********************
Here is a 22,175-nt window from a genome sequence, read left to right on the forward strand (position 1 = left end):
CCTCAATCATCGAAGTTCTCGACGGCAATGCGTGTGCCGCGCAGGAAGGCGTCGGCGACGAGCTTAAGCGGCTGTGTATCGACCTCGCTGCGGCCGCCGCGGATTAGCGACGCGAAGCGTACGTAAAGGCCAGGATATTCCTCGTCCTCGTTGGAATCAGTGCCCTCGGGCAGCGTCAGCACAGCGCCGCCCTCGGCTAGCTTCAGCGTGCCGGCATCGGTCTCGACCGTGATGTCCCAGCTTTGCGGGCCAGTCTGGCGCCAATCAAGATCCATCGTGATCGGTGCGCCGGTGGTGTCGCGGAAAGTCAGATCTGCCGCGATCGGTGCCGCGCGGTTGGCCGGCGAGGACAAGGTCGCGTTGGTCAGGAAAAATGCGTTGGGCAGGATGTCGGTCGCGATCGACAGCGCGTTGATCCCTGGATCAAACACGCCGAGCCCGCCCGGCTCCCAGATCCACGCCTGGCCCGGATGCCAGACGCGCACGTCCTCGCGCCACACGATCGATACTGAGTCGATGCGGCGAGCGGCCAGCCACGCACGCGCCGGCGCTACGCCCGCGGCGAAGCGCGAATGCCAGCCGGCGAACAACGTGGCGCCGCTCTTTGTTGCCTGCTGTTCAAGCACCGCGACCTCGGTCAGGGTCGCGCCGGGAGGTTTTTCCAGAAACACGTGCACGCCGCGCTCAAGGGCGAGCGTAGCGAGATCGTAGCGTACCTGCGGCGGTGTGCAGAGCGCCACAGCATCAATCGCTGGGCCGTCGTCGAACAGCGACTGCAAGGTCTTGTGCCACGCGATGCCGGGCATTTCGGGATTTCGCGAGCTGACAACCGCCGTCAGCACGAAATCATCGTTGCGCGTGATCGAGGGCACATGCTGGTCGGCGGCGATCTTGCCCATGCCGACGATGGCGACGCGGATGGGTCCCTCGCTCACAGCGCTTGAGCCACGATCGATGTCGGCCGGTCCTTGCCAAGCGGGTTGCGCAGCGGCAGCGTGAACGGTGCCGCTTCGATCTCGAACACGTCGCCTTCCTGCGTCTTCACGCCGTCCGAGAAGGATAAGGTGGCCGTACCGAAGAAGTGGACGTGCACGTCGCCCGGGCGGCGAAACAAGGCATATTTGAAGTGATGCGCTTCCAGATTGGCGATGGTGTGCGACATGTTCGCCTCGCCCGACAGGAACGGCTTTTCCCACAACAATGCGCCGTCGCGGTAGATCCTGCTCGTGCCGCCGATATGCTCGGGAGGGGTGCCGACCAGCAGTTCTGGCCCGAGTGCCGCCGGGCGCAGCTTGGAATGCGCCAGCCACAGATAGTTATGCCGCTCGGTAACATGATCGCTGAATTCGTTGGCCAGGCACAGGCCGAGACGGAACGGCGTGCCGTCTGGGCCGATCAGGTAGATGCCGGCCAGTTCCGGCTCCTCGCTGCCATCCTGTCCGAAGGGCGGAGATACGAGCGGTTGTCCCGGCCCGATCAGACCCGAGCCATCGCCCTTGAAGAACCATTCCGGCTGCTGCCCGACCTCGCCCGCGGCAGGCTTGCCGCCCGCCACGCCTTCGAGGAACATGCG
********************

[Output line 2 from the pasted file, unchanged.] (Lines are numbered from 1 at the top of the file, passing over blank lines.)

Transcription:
CCTCAATCATCGAAGTTCTCGACGGCAATGCGTGTGCCGCGCAGGAAGGCGTCGGCGACGAGCTTAAGCGGCTGTGTATCGACCTCGCTGCGGCCGCCGCGGATTAGCGACGCGAAGCGTACGTAAAGGCCAGGATATTCCTCGTCCTCGTTGGAATCAGTGCCCTCGGGCAGCGTCAGCACAGCGCCGCCCTCGGCTAGCTTCAGCGTGCCGGCATCGGTCTCGACCGTGATGTCCCAGCTTTGCGGGCCAGTCTGGCGCCAATCAAGATCCATCGTGATCGGTGCGCCGGTGGTGTCGCGGAAAGTCAGATCTGCCGCGATCGGTGCCGCGCGGTTGGCCGGCGAGGACAAGGTCGCGTTGGTCAGGAAAAATGCGTTGGGCAGGATGTCGGTCGCGATCGACAGCGCGTTGATCCCTGGATCAAACACGCCGAGCCCGCCCGGCTCCCAGATCCACGCCTGGCCCGGATGCCAGACGCGCACGTCCTCGCGCCACACGATCGATACTGAGTCGATGCGGCGAGCGGCCAGCCACGCACGCGCCGGCGCTACGCCCGCGGCGAAGCGCGAATGCCAGCCGGCGAACAACGTGGCGCCGCTCTTTGTTGCCTGCTGTTCAAGCACCGCGACCTCGGTCAGGGTCGCGCCGGGAGGTTTTTCCAGAAACACGTGCACGCCGCGCTCAAGGGCGAGCGTAGCGAGATCGTAGCGTACCTGCGGCGGTGTGCAGAGCGCCACAGCATCAATCGCTGGGCCGTCGTCGAACAGCGACTGCAAGGTCTTGTGCCACGCGATGCCGGGCATTTCGGGATTTCGCGAGCTGACAACCGCCGTCAGCACGAAATCATCGTTGCGCGTGATCGAGGGCACATGCTGGTCGGCGGCGATCTTGCCCATGCCGACGATGGCGACGCGGATGGGTCCCTCGCTCACAGCGCTTGAGCCACGATCGATGTCGGCCGGTCCTTGCCAAGCGGGTTGCGCAGCGGCAGCGTGAACGGTGCCGCTTCGATCTCGAACACGTCGCCTTCCTGCGTCTTCACGCCGTCCGAGAAGGATAAGGTGGCCGTACCGAAGAAGTGGACGTGCACGTCGCCCGGGCGGCGAAACAAGGCATATTTGAAGTGATGCGCTTCCAGATTGGCGATGGTGTGCGACATGTTCGCCTCGCCCGACAGGAACGGCTTTTCCCACAACAATGCGCCGTCGCGGTAGATCCTGCTCGTGCCGCCGATATGCTCGGGAGGGGTGCCGACCAGCAGTTCTGGCCCGAGTGCCGCCGGGCGCAGCTTGGAATGCGCCAGCCACAGATAGTTATGCCGCTCGGTAACATGATCGCTGAATTCGTTGGCCAGGCACAGGCCGAGACGGAACGGCGTGCCGTCTGGGCCGATCAGGTAGATGCCGGCCAGTTCCGGCTCCTCGCTGCCATCCTGTCCGAAGGGCGGAGATACGAGCGGTTGTCCCGGCCCGATCAGACCCGAGCCATCGCCCTTGAAGAACCATTCCGGCTGCTGCCCGACCTCGCCCGCGGCAGGCTTGCCGCCCGCCACGCCTTCGAGGAACATGCG